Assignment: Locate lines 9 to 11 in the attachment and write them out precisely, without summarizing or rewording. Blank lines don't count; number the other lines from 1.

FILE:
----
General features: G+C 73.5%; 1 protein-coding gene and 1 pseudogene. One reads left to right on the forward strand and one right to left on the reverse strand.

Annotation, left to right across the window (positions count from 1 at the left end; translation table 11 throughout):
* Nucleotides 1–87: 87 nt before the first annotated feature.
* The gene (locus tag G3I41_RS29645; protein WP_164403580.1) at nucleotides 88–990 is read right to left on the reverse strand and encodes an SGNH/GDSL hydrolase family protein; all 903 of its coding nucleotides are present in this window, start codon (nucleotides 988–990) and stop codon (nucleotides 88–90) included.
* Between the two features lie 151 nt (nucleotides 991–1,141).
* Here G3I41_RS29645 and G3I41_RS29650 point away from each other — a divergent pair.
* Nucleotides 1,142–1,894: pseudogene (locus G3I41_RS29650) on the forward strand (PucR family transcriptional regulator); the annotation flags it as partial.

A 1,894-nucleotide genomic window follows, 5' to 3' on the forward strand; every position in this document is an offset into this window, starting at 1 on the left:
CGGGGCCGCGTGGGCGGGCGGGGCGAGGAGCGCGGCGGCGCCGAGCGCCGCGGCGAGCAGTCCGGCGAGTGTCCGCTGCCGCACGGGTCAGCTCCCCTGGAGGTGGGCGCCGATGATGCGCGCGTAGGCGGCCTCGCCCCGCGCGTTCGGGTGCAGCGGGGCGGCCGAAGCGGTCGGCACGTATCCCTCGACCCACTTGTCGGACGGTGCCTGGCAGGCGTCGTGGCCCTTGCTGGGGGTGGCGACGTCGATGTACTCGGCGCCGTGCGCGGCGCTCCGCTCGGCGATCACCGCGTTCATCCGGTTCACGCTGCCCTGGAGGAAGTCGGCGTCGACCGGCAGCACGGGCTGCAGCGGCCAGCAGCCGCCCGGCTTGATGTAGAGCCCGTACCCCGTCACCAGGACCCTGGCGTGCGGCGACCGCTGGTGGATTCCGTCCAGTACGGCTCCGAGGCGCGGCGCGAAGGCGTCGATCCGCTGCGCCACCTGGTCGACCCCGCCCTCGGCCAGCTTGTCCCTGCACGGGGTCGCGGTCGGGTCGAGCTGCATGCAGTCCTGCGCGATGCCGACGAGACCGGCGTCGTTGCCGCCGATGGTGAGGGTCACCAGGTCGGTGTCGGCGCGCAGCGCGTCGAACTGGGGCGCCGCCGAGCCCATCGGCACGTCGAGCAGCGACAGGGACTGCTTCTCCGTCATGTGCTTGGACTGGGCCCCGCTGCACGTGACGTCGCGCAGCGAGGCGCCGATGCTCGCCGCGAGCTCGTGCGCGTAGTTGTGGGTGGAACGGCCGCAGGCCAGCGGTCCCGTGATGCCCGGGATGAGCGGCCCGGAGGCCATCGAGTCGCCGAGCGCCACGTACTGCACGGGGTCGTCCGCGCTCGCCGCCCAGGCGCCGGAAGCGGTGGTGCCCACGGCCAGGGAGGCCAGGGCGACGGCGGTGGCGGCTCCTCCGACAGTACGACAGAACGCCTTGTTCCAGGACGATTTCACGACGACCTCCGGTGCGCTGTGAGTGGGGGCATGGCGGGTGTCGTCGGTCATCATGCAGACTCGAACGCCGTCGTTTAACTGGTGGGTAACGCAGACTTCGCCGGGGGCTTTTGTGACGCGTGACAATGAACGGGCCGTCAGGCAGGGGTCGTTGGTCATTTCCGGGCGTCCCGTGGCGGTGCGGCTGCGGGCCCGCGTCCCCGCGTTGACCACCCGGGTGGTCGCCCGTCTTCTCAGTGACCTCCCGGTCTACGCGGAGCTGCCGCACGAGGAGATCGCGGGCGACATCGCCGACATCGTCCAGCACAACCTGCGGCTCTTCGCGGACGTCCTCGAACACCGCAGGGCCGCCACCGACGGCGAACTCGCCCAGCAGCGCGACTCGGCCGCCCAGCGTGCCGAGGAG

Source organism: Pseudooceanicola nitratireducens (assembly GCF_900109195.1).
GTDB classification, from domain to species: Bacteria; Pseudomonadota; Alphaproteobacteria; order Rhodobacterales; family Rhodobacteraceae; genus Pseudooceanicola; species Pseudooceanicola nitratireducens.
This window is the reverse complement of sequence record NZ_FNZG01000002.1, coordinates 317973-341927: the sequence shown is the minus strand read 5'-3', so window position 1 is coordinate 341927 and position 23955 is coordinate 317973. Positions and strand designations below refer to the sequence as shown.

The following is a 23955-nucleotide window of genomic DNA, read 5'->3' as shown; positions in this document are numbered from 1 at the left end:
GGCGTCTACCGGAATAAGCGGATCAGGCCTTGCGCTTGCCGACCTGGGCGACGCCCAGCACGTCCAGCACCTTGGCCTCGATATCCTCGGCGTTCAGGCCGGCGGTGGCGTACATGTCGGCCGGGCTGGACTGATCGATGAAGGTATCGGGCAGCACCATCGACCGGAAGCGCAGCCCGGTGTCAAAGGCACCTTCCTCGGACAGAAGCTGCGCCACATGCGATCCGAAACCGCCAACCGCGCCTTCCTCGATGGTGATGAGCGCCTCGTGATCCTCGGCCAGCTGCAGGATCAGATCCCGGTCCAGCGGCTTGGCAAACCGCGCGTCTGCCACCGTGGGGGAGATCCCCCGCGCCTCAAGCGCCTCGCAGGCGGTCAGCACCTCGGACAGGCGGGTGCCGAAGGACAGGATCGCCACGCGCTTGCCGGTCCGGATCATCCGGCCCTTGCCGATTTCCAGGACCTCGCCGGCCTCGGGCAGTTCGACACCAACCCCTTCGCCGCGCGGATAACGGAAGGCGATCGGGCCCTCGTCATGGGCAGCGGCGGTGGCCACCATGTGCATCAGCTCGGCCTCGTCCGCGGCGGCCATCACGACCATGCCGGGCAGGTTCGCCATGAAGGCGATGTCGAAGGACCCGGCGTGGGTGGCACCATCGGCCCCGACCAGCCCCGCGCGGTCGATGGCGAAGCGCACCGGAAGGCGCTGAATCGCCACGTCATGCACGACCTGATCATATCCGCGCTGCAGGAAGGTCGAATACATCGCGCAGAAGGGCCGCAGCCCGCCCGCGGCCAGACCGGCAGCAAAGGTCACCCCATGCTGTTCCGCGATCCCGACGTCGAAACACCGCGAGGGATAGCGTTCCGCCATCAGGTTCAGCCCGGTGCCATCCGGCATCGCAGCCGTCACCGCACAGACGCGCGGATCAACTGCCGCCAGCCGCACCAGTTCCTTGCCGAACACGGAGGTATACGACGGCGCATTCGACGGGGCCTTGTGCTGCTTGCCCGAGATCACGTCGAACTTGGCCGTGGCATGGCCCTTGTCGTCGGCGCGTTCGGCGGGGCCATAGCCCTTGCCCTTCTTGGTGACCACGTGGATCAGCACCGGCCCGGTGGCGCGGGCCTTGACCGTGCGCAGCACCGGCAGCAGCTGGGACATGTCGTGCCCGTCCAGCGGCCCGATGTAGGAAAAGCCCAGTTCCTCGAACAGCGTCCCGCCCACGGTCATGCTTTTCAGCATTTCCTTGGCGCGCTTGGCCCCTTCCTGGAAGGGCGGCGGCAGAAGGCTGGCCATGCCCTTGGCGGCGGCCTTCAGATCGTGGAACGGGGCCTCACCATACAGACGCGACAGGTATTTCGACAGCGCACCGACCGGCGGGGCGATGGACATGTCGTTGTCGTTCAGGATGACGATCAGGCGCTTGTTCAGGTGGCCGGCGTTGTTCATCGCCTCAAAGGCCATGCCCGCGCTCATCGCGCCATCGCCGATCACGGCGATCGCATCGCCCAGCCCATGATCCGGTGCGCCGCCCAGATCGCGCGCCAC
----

CGGGGCCGCGTGGGCGGGCGGGGCGAGGAGCGCGGCGGCGCCGAGCGCCGCGGCGAGCAGTCCGGCGAGTGTCCGCTGCCGCACGGGTCAGCTCCCCTGGAGGTGGGCGCCGATGATGCGCGCGTAGGCGGCCTCGCCCCGCGCGTTCGGGTGCAGCGGGGCGGCCGAAGCGGTCGGCACGTATCCCTCGACCCACTTGTCGGACGGTGCCTGGCAGGCGTCGTGGCCCTTGCTGGGGGTGGCGACGTCGATGTACTCGGCGCCGTGCGCGGCGCTCCGCTCGGCGATCACCGCGTTCATCCGGTTCACGCTGCCCTGGAGGAAGTCGGCGTCGACCGGCAGCACGGGCTGCAGCGGCCAGCAGCCGCCCGGCTTGATGTAGAGCCCGTACCCCGTCACCAGGACCCTGGCGTGCGGCGACCGCTGGTGGATTCCGTCCAGTACGGCTCCGAGGCGCGGCGCGAAGGCGTCGATCCGCTGCGCCACCTGGTCGACCCCGCCCTCGGCCAGCTTGTCCCTGCACGGGGTCGCGGTCGGGTCGAGCTGCATGCAGTCCTGCGCGATGCCGACGAGACCGGCGTCGTTGCCGCCGATGGTGAGGGTCACCAGGTCGGTGTCGGCGCGCAGCGCGTCGAACTGGGGCGCCGCCGAGCCCATCGGCACGTCGAGCAGCGACAGGGACTGCTTCTCCGTCATGTGCTTGGACTGGGCCCCGCTGCACGTGACGTCGCGCAGCGAGGCGCCGATGCTCGCCGCGAGCTCGTGCGCGTAGTTGTGGGTGGAACGGCCGCAGGCCAGCGGTCCCGTGATGCCCGGGATGAGCGGCCCGGAGGCCATCGAGTCGCCGAGCGCCACGTACTGCACGGGGTCGTCCGCGCTCGCCGCCCAGGCGCCGGAAGCGGTGGTGCCCACGGCCAGGGAGGCCAGGGCGACGGCGGTGGCGGCTCCTCCGACAGTACGACAGAACGCCTTGTTCCAGGACGATTTCACGACGACCTCCGGTGCGCTGTGAGTGGGGGCATGGCGGGTGTCGTCGGTCATCATGCAGACTCGAACGCCGTCGTTTAACTGGTGGGTAACGCAGACTTCGCCGGGGGCTTTTGTGACGCGTGACAATGAACGGGCCGTCAGGCAGGGGTCGTTGGTCATTTCCGGGCGTCCCGTGGCGGTGCGGCTGCGGGCCCGCGTCCCCGCGTTGACCACCCGGGTGGTCGCCCGTCTTCTCAGTGACCTCCCGGTCTACGCGGAGCTGCCGCACGAGGAGATCGCGGGCGACATCGCCGACATCGTCCAGCACAACCTGCGGCTCTTCGCGGACGTCCTCGAACACCGCAGGGCCGCCACCGACGGCGAACTCGCCCAGCAGCGCGACTCGGCCGCCCAGCGTGCCGAGGAG

Source organism: Pseudooceanicola nitratireducens (assembly GCF_900109195.1).
GTDB classification, from domain to species: Bacteria; Pseudomonadota; Alphaproteobacteria; order Rhodobacterales; family Rhodobacteraceae; genus Pseudooceanicola; species Pseudooceanicola nitratireducens.